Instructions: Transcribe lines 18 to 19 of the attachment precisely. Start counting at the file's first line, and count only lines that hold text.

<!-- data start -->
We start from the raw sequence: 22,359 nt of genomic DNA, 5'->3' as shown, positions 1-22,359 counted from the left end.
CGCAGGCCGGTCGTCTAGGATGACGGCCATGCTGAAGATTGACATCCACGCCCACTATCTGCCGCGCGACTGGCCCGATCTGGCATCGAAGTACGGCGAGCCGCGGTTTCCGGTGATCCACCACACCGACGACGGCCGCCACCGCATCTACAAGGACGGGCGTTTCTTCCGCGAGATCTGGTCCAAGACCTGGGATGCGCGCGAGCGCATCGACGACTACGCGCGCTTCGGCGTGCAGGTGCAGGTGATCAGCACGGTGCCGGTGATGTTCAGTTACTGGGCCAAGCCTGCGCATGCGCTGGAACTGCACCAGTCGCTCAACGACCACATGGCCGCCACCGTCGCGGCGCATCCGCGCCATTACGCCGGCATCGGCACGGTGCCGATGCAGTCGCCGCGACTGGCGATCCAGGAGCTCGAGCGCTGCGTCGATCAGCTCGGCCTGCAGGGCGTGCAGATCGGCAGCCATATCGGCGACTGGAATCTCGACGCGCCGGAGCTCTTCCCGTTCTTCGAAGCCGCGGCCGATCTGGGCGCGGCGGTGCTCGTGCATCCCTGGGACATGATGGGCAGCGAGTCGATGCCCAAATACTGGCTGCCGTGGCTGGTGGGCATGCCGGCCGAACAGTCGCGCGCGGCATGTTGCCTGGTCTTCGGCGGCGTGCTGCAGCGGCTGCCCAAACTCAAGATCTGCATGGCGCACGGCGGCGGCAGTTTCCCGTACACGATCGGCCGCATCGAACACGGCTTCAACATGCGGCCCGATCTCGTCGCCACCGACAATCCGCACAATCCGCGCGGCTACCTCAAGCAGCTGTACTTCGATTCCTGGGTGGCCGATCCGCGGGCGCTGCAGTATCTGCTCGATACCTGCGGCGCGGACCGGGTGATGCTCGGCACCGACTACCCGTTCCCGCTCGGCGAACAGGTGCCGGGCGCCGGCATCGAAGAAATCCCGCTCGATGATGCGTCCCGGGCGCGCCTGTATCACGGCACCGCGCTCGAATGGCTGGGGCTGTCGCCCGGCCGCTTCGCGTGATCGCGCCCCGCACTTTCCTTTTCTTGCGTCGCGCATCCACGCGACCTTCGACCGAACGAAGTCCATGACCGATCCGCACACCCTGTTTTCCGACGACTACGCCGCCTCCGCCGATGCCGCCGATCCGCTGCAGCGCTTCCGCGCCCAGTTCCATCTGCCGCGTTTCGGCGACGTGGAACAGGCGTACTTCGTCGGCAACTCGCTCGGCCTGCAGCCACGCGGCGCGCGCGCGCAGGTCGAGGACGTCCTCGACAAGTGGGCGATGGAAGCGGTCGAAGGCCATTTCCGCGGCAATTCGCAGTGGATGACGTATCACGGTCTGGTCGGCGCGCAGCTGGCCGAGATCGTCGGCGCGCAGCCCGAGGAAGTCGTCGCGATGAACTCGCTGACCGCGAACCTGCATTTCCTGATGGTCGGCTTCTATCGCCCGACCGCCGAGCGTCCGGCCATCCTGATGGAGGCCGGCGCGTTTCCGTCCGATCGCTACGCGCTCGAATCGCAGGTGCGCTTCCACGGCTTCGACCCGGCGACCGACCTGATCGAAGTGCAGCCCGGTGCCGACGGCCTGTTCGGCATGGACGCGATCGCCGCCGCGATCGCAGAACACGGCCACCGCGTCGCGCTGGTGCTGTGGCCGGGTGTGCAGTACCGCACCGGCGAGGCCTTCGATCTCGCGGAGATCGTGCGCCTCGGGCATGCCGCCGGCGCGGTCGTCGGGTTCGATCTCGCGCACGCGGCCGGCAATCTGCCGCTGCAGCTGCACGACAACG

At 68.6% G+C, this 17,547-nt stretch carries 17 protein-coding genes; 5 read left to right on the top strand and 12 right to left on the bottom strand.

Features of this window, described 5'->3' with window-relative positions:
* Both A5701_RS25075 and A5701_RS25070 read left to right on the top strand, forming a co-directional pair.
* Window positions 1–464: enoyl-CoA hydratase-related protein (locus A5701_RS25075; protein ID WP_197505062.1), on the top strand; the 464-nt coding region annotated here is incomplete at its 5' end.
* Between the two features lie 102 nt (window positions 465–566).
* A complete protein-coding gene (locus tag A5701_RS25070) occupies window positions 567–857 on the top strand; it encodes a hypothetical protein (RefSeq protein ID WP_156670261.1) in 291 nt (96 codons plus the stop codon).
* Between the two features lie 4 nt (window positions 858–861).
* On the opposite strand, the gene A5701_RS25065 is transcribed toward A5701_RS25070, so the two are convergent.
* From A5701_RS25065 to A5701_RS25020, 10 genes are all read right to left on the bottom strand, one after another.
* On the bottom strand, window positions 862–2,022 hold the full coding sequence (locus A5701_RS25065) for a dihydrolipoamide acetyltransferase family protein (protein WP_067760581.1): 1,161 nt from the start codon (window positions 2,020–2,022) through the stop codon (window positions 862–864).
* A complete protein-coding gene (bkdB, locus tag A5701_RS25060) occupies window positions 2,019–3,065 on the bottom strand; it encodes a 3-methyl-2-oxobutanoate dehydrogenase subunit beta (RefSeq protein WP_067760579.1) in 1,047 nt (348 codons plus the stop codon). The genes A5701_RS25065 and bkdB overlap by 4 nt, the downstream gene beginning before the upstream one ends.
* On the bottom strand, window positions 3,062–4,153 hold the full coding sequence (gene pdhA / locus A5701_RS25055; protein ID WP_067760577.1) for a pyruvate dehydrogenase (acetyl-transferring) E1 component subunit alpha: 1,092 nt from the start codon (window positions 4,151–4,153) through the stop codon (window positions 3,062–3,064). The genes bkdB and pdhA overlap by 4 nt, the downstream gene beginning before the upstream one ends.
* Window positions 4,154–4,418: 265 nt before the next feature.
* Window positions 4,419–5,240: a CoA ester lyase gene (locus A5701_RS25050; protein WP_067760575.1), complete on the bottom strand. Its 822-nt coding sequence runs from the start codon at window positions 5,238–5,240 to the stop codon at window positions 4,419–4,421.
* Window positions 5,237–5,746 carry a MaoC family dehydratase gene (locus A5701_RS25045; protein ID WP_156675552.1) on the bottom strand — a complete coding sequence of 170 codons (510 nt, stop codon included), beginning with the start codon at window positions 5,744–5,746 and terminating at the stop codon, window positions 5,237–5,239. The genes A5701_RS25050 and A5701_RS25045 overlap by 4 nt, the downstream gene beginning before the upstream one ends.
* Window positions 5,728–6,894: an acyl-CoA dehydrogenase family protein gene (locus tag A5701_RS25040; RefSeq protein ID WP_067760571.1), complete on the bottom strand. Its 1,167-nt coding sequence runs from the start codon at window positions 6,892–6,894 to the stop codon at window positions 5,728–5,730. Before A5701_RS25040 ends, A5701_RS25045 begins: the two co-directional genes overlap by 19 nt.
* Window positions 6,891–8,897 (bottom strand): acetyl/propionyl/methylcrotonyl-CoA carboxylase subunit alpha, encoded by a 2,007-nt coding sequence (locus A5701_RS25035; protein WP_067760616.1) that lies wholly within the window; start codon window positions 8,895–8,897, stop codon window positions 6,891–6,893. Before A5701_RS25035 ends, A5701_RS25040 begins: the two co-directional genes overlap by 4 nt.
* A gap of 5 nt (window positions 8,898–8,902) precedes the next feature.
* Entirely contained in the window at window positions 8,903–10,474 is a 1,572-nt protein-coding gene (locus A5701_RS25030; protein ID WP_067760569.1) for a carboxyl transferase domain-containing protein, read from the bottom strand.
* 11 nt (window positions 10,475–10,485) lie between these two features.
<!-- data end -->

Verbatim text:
* Window positions 5,728–6,894: an acyl-CoA dehydrogenase family protein gene (locus tag A5701_RS25040; RefSeq protein ID WP_067760571.1), complete on the bottom strand. Its 1,167-nt coding sequence runs from the start codon at window positions 6,892–6,894 to the stop codon at window positions 5,728–5,730. Before A5701_RS25040 ends, A5701_RS25045 begins: the two co-directional genes overlap by 19 nt.
* Window positions 6,891–8,897 (bottom strand): acetyl/propionyl/methylcrotonyl-CoA carboxylase subunit alpha, encoded by a 2,007-nt coding sequence (locus A5701_RS25035; protein WP_067760616.1) that lies wholly within the window; start codon window positions 8,895–8,897, stop codon window positions 6,891–6,893. Before A5701_RS25035 ends, A5701_RS25040 begins: the two co-directional genes overlap by 4 nt.